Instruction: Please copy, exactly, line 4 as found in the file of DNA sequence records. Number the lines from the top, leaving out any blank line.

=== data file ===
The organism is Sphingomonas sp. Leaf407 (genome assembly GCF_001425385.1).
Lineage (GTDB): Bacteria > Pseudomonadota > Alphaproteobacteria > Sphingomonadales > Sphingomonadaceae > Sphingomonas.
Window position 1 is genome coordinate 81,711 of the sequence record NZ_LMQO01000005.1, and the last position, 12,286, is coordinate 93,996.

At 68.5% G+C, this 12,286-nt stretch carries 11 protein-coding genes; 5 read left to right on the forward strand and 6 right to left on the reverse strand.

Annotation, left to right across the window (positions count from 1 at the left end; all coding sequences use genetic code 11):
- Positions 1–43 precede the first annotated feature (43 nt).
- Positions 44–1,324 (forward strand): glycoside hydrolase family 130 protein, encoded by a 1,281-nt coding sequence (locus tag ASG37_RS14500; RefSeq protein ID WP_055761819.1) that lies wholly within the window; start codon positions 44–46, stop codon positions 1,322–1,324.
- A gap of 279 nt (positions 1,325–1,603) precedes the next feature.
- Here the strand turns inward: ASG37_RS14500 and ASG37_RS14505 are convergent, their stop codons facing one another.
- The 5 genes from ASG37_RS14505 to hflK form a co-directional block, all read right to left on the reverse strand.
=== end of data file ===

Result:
At 68.5% G+C, this 12,286-nt stretch carries 11 protein-coding genes; 5 read left to right on the forward strand and 6 right to left on the reverse strand.